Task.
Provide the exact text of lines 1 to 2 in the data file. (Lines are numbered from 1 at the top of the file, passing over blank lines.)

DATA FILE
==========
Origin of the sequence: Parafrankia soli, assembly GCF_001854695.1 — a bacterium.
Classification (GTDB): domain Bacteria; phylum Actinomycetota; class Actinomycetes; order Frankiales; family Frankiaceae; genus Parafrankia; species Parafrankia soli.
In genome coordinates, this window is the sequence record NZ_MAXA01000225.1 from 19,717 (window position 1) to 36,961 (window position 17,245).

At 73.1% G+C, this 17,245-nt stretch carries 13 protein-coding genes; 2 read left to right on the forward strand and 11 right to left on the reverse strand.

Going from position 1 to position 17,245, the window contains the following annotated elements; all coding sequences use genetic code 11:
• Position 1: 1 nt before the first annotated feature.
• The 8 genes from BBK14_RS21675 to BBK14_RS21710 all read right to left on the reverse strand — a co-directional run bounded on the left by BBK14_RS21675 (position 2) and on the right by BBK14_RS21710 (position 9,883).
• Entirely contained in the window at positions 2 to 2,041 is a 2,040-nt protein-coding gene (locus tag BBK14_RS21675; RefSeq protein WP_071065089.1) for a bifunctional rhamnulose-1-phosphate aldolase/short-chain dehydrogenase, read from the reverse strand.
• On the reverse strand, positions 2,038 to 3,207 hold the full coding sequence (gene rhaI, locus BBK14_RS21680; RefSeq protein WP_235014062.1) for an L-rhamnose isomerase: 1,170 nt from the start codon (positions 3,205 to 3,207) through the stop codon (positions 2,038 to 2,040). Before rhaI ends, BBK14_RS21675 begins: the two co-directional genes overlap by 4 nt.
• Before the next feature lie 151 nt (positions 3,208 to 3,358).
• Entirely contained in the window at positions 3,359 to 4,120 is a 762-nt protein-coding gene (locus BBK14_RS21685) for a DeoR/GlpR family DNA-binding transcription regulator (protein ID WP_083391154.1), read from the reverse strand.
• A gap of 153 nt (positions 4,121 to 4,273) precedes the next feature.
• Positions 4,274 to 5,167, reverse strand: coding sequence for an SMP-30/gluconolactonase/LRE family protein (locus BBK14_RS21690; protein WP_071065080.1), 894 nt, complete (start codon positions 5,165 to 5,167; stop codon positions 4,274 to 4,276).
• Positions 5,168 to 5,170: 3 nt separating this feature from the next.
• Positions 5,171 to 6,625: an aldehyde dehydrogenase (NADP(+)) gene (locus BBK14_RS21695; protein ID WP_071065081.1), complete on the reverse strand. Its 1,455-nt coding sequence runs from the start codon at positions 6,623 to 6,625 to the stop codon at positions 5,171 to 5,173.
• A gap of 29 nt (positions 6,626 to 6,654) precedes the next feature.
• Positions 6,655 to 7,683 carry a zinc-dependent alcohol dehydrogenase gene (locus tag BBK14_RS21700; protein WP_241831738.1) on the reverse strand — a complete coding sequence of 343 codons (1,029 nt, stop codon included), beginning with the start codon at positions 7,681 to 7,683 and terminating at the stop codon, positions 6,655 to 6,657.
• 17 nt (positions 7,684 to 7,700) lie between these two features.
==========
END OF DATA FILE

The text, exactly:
Origin of the sequence: Parafrankia soli, assembly GCF_001854695.1 — a bacterium.
Classification (GTDB): domain Bacteria; phylum Actinomycetota; class Actinomycetes; order Frankiales; family Frankiaceae; genus Parafrankia; species Parafrankia soli.